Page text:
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    Perphenazine: 50-Year-Old Antipsychotic Drug Exhibits Cancer-Fighting Properties
    By News Staff | January 9th 2014 05:22 PM | Print | E-mail | Track Comments

    With increased regulations on pharmaceutical companies, billion-dollar research that will fail 95 percent of the time and a short window to sell successful products before genetic versions and lawsuits take the revenue away, the future might be the past: it's a lot smarter to find new uses for old drugs than risk developing new ones.

    A group of researchers recently did just that, discovering   in zebrafish show that a 50-year-old antipsychotic medication called perphenazine can actively combat the cells of a difficult-to-treat form of acute lymphoblastic leukemia (ALL), a fast-growing cancer of a type of white blood cells called lymphocytes. The drug works by turning on a cancer-suppressing enzyme called PP2A and causing malignant tumor cells to self-destruct.  

    T-ALL is rarer and more aggressive than the B-cell form of ALL, and it has a relatively poor prognosis. Despite improvements in the treatments available, 20 percent of children and more than 50 percent of adults diagnosed with T-ALL succumb to it. To identify possible new treatment options, the collaborators screened a library of 4,880 compounds — including FDA-approved drugs whose patents had expired, small molecules and natural products — in a model of T-ALL engineered using zebrafish.

    One of the strongest hits in the zebrafish screen was the drug perphenazine. It is a member of the phenothiazines, a family of antipsychotic medications used for 50 years, because they can block dopamine receptors. The team verified perphenazine's anti-leukemic potential in vitro in several mouse and human T-ALL cell lines. Biochemical studies indicated that perphenazine's anti-tumor activity is independent of its psychotropic activity, and that it attacks T-ALL cells by turning on PP2A.


    The findings suggest that developing medications that activate PP2A, while avoiding perphenazine's psychotropic effects, could help clinicians make much-needed headway against T-cell ALL, and perhaps other tumors as well.

    The fact that perphenazine works by reactivating a protein shut down in cancer cells is itself novel in the drug development field.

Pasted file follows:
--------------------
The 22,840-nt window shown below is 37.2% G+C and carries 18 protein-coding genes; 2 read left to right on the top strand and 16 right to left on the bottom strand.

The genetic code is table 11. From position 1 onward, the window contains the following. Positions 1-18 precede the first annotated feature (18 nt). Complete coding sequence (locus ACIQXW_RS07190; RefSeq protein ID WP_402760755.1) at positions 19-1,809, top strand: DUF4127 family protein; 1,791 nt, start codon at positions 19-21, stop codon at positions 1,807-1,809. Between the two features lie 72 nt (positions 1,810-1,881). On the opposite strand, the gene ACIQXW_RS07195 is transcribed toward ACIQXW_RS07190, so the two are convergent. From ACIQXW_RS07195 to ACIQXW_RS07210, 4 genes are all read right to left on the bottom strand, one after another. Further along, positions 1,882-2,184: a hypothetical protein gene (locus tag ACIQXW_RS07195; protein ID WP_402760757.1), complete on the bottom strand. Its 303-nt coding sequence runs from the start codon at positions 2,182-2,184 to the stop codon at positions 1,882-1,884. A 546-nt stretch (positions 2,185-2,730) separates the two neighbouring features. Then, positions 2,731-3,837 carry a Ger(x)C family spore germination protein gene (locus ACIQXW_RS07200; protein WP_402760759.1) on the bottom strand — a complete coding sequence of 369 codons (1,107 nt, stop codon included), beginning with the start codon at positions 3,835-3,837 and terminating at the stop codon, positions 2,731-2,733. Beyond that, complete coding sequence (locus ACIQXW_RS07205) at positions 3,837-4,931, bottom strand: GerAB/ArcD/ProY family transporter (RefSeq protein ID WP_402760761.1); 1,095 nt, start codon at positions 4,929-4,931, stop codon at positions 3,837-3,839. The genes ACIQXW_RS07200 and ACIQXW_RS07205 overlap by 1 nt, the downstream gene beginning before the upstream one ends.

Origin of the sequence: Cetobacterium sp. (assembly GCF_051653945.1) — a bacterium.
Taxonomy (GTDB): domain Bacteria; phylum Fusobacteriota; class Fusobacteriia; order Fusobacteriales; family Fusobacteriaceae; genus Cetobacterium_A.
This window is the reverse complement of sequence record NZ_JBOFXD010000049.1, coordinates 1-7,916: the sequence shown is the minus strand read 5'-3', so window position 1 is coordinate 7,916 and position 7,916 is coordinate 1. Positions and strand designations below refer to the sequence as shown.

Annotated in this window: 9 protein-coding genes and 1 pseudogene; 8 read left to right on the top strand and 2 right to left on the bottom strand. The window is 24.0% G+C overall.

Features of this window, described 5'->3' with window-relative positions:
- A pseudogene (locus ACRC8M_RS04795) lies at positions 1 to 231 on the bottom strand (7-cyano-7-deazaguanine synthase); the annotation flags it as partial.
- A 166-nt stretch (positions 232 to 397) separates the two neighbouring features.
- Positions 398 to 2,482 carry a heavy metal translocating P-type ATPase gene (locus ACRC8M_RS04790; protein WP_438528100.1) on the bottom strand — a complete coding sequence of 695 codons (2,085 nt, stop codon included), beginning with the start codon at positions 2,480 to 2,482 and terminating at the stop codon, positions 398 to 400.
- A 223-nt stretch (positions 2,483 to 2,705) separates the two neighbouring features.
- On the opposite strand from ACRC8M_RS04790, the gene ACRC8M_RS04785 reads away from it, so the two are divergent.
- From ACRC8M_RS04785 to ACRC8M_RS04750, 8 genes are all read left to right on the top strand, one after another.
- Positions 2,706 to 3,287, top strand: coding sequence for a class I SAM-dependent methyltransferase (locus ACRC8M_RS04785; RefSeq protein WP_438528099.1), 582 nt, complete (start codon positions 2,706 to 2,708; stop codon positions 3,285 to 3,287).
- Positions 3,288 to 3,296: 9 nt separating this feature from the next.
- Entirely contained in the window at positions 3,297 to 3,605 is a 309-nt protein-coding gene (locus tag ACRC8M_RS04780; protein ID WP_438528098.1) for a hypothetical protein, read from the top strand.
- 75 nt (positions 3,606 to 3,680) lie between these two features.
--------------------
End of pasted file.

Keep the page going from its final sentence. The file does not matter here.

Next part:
"We rarely find potential drug molecules that activate an enzyme," says Alejandro Gutierrez, MD, of Dana-Farber/Boston Children's Cancer and Blood Disorders Center. "Most new drugs deactivate some protein or signal that the cancer cell requires to survive. But, here, perphenazine is restoring the activity of PP2A in the T-ALL cell."

    The team is now working to better understand the interactions between PP2A and perphenazine. They also want to search for or develop molecules that bind to and activate the enzyme more tightly and specifically to avoid perphenazine's psychiatric effects.

    "The challenge is to use medicinal chemistry to develop new PP2A inhibitors similar to perphenazine and the other phenothiazines, but to dial down dopamine interactions and accentuate those with PP2A," said A. Thomas Look, MD, also of Dana-Farber/Boston Children's Cancer and Blood Disorders Center.

    The researchers see future PP2A inhibitors not as magic bullets but as potentially important additions to the oncologist's arsenal when treating patients with T-ALL.

    " T-ALL patients are often on the borderline between a long remission and a cure," Look said. "If we can push the leukemia cells a little harder, we may get more patients who are actually cured. In this way, PP2A inhibitors may, in combination with other drugs, make a real difference for patients."

    It may be that the benefits of PP2A-activating drugs could extend beyond T-ALL. "The proteins that PP2A suppresses, such as Myc and Akt, are involved in many tumors," Look noted. "We are optimistic that PP2A activators will have quite broad activity against different kinds of cancer, and we're anxious to study the pathway in other malignancies as well."


    Published in the Journal of Clinical Investigation. Source: Dana-Farber Cancer Institute